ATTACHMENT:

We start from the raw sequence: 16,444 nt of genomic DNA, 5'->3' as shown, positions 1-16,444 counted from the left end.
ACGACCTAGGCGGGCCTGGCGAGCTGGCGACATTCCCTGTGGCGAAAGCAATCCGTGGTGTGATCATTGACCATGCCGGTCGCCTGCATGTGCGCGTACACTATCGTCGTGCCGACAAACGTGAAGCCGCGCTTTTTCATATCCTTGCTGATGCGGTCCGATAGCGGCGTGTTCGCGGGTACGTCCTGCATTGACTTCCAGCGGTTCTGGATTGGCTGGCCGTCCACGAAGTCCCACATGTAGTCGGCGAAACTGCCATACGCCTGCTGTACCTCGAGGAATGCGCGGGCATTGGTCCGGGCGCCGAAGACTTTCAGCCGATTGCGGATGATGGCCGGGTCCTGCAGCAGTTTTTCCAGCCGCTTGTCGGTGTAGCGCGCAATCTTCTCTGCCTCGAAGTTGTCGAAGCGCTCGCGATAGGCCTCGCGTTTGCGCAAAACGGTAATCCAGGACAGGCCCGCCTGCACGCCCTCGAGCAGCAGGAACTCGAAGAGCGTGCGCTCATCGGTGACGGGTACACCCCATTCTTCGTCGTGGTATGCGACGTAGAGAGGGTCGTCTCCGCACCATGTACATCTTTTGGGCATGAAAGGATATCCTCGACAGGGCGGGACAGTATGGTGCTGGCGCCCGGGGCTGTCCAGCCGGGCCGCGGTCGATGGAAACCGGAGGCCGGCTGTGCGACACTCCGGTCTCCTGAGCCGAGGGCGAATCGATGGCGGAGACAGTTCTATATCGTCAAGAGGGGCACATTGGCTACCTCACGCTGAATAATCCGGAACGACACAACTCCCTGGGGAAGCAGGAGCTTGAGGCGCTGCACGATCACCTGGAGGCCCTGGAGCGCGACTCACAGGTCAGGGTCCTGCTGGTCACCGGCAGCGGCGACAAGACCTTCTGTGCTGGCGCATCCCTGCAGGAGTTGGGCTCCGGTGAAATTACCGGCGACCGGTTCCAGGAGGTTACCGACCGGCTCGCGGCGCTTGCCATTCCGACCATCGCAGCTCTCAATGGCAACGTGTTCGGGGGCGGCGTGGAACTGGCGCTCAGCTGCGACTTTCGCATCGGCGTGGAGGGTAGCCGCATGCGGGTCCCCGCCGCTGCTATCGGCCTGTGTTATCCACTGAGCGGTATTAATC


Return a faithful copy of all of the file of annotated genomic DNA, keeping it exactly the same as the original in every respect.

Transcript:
We start from the raw sequence: 16,444 nt of genomic DNA, 5'->3' as shown, positions 1-16,444 counted from the left end.
ACGACCTAGGCGGGCCTGGCGAGCTGGCGACATTCCCTGTGGCGAAAGCAATCCGTGGTGTGATCATTGACCATGCCGGTCGCCTGCATGTGCGCGTACACTATCGTCGTGCCGACAAACGTGAAGCCGCGCTTTTTCATATCCTTGCTGATGCGGTCCGATAGCGGCGTGTTCGCGGGTACGTCCTGCATTGACTTCCAGCGGTTCTGGATTGGCTGGCCGTCCACGAAGTCCCACATGTAGTCGGCGAAACTGCCATACGCCTGCTGTACCTCGAGGAATGCGCGGGCATTGGTCCGGGCGCCGAAGACTTTCAGCCGATTGCGGATGATGGCCGGGTCCTGCAGCAGTTTTTCCAGCCGCTTGTCGGTGTAGCGCGCAATCTTCTCTGCCTCGAAGTTGTCGAAGCGCTCGCGATAGGCCTCGCGTTTGCGCAAAACGGTAATCCAGGACAGGCCCGCCTGCACGCCCTCGAGCAGCAGGAACTCGAAGAGCGTGCGCTCATCGGTGACGGGTACACCCCATTCTTCGTCGTGGTATGCGACGTAGAGAGGGTCGTCTCCGCACCATGTACATCTTTTGGGCATGAAAGGATATCCTCGACAGGGCGGGACAGTATGGTGCTGGCGCCCGGGGCTGTCCAGCCGGGCCGCGGTCGATGGAAACCGGAGGCCGGCTGTGCGACACTCCGGTCTCCTGAGCCGAGGGCGAATCGATGGCGGAGACAGTTCTATATCGTCAAGAGGGGCACATTGGCTACCTCACGCTGAATAATCCGGAACGACACAACTCCCTGGGGAAGCAGGAGCTTGAGGCGCTGCACGATCACCTGGAGGCCCTGGAGCGCGACTCACAGGTCAGGGTCCTGCTGGTCACCGGCAGCGGCGACAAGACCTTCTGTGCTGGCGCATCCCTGCAGGAGTTGGGCTCCGGTGAAATTACCGGCGACCGGTTCCAGGAGGTTACCGACCGGCTCGCGGCGCTTGCCATTCCGACCATCGCAGCTCTCAATGGCAACGTGTTCGGGGGCGGCGTGGAACTGGCGCTCAGCTGCGACTTTCGCATCGGCGTGGAGGGTAGCCGCATGCGGGTCCCCGCCGCTGCTATCGGCCTGTGTTATCCACTGAGCGGTATTAATC